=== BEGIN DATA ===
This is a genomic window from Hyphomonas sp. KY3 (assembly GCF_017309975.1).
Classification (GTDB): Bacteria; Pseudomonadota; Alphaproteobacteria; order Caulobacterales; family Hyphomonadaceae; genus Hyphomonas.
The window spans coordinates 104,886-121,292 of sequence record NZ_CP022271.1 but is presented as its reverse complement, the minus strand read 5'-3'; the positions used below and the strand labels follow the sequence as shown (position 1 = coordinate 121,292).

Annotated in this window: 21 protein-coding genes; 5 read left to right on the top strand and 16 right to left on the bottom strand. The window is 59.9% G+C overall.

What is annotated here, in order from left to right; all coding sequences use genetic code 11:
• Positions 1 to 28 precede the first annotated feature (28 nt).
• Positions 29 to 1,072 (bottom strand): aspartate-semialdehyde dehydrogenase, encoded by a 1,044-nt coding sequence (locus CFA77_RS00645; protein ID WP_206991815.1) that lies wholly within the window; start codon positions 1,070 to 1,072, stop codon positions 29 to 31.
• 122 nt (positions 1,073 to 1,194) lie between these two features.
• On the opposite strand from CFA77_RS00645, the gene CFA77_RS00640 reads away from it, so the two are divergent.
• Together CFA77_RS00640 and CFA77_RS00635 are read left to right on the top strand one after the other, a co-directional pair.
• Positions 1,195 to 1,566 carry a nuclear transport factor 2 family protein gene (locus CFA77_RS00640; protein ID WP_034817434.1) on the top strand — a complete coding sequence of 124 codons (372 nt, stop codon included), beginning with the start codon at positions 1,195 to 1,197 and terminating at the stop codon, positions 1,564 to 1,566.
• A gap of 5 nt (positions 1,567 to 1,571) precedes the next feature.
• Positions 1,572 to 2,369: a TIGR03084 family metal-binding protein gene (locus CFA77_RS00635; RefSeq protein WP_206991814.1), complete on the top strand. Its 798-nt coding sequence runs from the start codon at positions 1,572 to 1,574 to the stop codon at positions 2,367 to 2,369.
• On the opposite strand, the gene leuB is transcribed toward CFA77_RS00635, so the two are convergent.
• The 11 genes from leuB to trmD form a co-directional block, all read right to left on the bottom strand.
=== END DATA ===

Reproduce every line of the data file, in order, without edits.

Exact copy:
This is a genomic window from Hyphomonas sp. KY3 (assembly GCF_017309975.1).
Classification (GTDB): Bacteria; Pseudomonadota; Alphaproteobacteria; order Caulobacterales; family Hyphomonadaceae; genus Hyphomonas.
The window spans coordinates 104,886-121,292 of sequence record NZ_CP022271.1 but is presented as its reverse complement, the minus strand read 5'-3'; the positions used below and the strand labels follow the sequence as shown (position 1 = coordinate 121,292).

Annotated in this window: 21 protein-coding genes; 5 read left to right on the top strand and 16 right to left on the bottom strand. The window is 59.9% G+C overall.

What is annotated here, in order from left to right; all coding sequences use genetic code 11:
• Positions 1 to 28 precede the first annotated feature (28 nt).
• Positions 29 to 1,072 (bottom strand): aspartate-semialdehyde dehydrogenase, encoded by a 1,044-nt coding sequence (locus CFA77_RS00645; protein ID WP_206991815.1) that lies wholly within the window; start codon positions 1,070 to 1,072, stop codon positions 29 to 31.
• 122 nt (positions 1,073 to 1,194) lie between these two features.
• On the opposite strand from CFA77_RS00645, the gene CFA77_RS00640 reads away from it, so the two are divergent.
• Together CFA77_RS00640 and CFA77_RS00635 are read left to right on the top strand one after the other, a co-directional pair.
• Positions 1,195 to 1,566 carry a nuclear transport factor 2 family protein gene (locus CFA77_RS00640; protein ID WP_034817434.1) on the top strand — a complete coding sequence of 124 codons (372 nt, stop codon included), beginning with the start codon at positions 1,195 to 1,197 and terminating at the stop codon, positions 1,564 to 1,566.
• A gap of 5 nt (positions 1,567 to 1,571) precedes the next feature.
• Positions 1,572 to 2,369: a TIGR03084 family metal-binding protein gene (locus CFA77_RS00635; RefSeq protein WP_206991814.1), complete on the top strand. Its 798-nt coding sequence runs from the start codon at positions 1,572 to 1,574 to the stop codon at positions 2,367 to 2,369.
• On the opposite strand, the gene leuB is transcribed toward CFA77_RS00635, so the two are convergent.
• The 11 genes from leuB to trmD form a co-directional block, all read right to left on the bottom strand.